Reason to Love Portland: Christine McKinley

The writer, musician, and host of Brad Meltzer's Decoded and Under New York shares why a physics lover loves PDX.

By Aaron Scott May 22, 2014

As part of our May cover story, 100 Reasons to Love Portland, we've been asking some of our favorite Portland authors, performers, and thinkers to tell us why they love our city.

Christine McKinley is a veritable rennaissance woman. She first appeared on our radar when she debuted in the band Dirty Martini (she now performs with Swan Sovereign, which plays the Crystal on June 12). A mechanical engineer, she hosts Brad Meltzer's Decoded on History Channel and hosted Under New York on Discovery Channel. She also penned a Drammy-winning musical, Gracie and the Atom. And now she is releasing the book Physics for Rock Stars on June 3, 2014, where she applies principles of physics (what she dubs "the sexiest science") to life. We'll have more on the book next week, but until then, here are her reasons for loving Bridgetown:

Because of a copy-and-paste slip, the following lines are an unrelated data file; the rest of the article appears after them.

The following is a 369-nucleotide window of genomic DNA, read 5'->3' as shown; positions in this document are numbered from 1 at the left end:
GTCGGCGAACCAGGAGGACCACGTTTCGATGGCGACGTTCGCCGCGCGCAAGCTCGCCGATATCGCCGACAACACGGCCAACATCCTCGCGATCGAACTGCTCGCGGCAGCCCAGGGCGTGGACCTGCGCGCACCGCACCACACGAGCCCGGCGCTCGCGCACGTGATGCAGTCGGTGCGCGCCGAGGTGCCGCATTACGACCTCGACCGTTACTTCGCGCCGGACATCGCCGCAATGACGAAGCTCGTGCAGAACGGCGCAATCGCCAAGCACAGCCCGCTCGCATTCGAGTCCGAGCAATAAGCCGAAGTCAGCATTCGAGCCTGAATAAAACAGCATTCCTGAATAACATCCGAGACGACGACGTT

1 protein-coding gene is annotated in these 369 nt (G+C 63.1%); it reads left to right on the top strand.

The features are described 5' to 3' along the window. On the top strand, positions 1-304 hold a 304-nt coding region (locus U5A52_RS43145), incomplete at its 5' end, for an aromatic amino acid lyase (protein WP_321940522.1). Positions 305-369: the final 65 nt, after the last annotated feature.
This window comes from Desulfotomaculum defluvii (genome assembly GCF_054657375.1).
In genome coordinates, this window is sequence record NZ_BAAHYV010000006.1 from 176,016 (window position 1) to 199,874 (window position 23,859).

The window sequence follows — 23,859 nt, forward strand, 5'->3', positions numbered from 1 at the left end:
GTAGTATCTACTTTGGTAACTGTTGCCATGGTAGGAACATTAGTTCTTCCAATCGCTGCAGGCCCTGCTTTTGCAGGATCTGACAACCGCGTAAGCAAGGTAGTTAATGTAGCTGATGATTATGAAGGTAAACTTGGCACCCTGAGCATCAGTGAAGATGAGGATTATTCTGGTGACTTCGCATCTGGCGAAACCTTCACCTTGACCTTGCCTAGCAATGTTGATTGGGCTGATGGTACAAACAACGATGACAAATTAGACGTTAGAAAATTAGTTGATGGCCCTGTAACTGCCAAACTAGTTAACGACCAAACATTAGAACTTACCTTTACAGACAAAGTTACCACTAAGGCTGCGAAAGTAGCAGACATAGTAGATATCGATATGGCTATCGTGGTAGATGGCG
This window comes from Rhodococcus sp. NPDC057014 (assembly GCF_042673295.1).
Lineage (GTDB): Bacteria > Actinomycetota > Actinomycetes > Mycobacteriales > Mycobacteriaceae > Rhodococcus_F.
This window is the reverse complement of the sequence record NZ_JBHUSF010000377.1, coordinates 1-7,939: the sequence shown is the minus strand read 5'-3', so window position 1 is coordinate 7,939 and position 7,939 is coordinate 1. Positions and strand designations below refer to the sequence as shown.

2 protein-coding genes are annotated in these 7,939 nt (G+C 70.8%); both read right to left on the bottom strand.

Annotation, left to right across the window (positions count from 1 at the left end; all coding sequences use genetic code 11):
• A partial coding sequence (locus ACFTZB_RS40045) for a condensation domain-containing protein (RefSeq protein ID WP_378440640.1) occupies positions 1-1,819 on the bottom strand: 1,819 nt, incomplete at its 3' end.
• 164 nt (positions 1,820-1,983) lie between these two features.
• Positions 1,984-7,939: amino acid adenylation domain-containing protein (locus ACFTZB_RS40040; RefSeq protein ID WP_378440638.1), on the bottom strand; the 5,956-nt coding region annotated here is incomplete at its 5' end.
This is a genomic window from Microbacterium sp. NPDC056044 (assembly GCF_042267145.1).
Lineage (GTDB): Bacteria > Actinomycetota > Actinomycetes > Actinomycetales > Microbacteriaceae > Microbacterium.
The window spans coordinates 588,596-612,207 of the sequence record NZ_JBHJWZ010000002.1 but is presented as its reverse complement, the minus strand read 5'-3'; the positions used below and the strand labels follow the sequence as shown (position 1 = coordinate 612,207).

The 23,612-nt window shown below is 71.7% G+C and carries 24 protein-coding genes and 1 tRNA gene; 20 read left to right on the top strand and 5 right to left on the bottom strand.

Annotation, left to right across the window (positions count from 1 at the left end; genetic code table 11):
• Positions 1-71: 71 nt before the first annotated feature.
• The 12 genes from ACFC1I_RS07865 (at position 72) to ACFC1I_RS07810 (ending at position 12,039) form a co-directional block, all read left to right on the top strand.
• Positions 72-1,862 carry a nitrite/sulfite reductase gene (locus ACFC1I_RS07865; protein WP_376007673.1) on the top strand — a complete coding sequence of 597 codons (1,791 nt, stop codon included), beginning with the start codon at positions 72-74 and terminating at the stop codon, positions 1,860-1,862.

What a lover of physics loves about Portland, specifically my SE neighborhood:
Watching skateboarders shoot down Mount Tabor, in a daring conversion of potential to kinetic energy [For more on the physics of skateboarding, see our story about the Tony Hawk exhibit at OMSI.]
Hearing the evening air wrinkle invisibly with sound waves from bands practicing in garages and basements
Riding over Hawthorne Bridge with its trusses distributing weight the same way they have since it was built.  The calculations that balanced the forces and sized the counterweights are still correct after more than 100 years of its existence and will be the same forever, even after the bridge is gone. We trust the laws of physics with our lives when we cross. And we all do it without hesitation. What else do we trust as much as physics? Am I the only one who thinks about that?

For love letters from other local artists and innovators, including local lit superhero Justin Hocking, YA fantasy queen Laini Taylor, magical surrealist private investigator Rene Denfeld, formidable author Brian Doyle, and urban studies professor (and sci-fi geek) Carl Abbot, see the May cover story.

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